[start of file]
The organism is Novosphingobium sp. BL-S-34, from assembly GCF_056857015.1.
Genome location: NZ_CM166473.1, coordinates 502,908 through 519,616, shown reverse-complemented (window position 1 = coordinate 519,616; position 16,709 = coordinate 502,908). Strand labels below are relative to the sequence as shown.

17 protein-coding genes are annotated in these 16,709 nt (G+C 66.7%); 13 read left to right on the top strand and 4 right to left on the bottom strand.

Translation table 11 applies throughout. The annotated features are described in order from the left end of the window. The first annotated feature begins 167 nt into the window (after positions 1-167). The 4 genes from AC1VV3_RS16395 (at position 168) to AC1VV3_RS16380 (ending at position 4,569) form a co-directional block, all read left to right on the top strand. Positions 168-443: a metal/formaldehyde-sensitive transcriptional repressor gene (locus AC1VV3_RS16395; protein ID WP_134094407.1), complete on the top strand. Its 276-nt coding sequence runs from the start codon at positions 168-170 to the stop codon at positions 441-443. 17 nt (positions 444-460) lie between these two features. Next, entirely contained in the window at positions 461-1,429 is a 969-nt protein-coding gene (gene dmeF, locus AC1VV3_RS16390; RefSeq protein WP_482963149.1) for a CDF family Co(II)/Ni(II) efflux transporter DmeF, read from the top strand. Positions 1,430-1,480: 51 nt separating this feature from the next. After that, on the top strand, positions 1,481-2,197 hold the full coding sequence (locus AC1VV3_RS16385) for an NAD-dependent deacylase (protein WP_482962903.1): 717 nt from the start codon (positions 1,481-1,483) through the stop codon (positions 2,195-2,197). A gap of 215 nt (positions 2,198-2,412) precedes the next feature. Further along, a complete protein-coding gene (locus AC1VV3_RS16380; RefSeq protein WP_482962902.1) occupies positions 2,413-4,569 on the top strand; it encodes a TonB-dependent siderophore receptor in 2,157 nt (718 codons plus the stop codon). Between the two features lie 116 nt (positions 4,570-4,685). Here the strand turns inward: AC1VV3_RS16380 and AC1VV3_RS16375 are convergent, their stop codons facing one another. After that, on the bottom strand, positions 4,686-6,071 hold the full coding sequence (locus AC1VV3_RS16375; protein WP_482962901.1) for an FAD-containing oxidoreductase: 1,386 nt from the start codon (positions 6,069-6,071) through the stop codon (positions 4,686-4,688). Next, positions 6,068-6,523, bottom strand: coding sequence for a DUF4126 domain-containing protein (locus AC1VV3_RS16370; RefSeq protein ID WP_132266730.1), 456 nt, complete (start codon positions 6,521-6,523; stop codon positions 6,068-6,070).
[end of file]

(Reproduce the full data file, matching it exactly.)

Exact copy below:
The organism is Novosphingobium sp. BL-S-34, from assembly GCF_056857015.1.
Genome location: NZ_CM166473.1, coordinates 502,908 through 519,616, shown reverse-complemented (window position 1 = coordinate 519,616; position 16,709 = coordinate 502,908). Strand labels below are relative to the sequence as shown.

17 protein-coding genes are annotated in these 16,709 nt (G+C 66.7%); 13 read left to right on the top strand and 4 right to left on the bottom strand.

Translation table 11 applies throughout. The annotated features are described in order from the left end of the window. The first annotated feature begins 167 nt into the window (after positions 1-167). The 4 genes from AC1VV3_RS16395 (at position 168) to AC1VV3_RS16380 (ending at position 4,569) form a co-directional block, all read left to right on the top strand. Positions 168-443: a metal/formaldehyde-sensitive transcriptional repressor gene (locus AC1VV3_RS16395; protein ID WP_134094407.1), complete on the top strand. Its 276-nt coding sequence runs from the start codon at positions 168-170 to the stop codon at positions 441-443. 17 nt (positions 444-460) lie between these two features. Next, entirely contained in the window at positions 461-1,429 is a 969-nt protein-coding gene (gene dmeF, locus AC1VV3_RS16390; RefSeq protein WP_482963149.1) for a CDF family Co(II)/Ni(II) efflux transporter DmeF, read from the top strand. Positions 1,430-1,480: 51 nt separating this feature from the next. After that, on the top strand, positions 1,481-2,197 hold the full coding sequence (locus AC1VV3_RS16385) for an NAD-dependent deacylase (protein WP_482962903.1): 717 nt from the start codon (positions 1,481-1,483) through the stop codon (positions 2,195-2,197). A gap of 215 nt (positions 2,198-2,412) precedes the next feature. Further along, a complete protein-coding gene (locus AC1VV3_RS16380; RefSeq protein WP_482962902.1) occupies positions 2,413-4,569 on the top strand; it encodes a TonB-dependent siderophore receptor in 2,157 nt (718 codons plus the stop codon). Between the two features lie 116 nt (positions 4,570-4,685). Here the strand turns inward: AC1VV3_RS16380 and AC1VV3_RS16375 are convergent, their stop codons facing one another. After that, on the bottom strand, positions 4,686-6,071 hold the full coding sequence (locus AC1VV3_RS16375; protein WP_482962901.1) for an FAD-containing oxidoreductase: 1,386 nt from the start codon (positions 6,069-6,071) through the stop codon (positions 4,686-4,688). Next, positions 6,068-6,523, bottom strand: coding sequence for a DUF4126 domain-containing protein (locus AC1VV3_RS16370; RefSeq protein ID WP_132266730.1), 456 nt, complete (start codon positions 6,521-6,523; stop codon positions 6,068-6,070).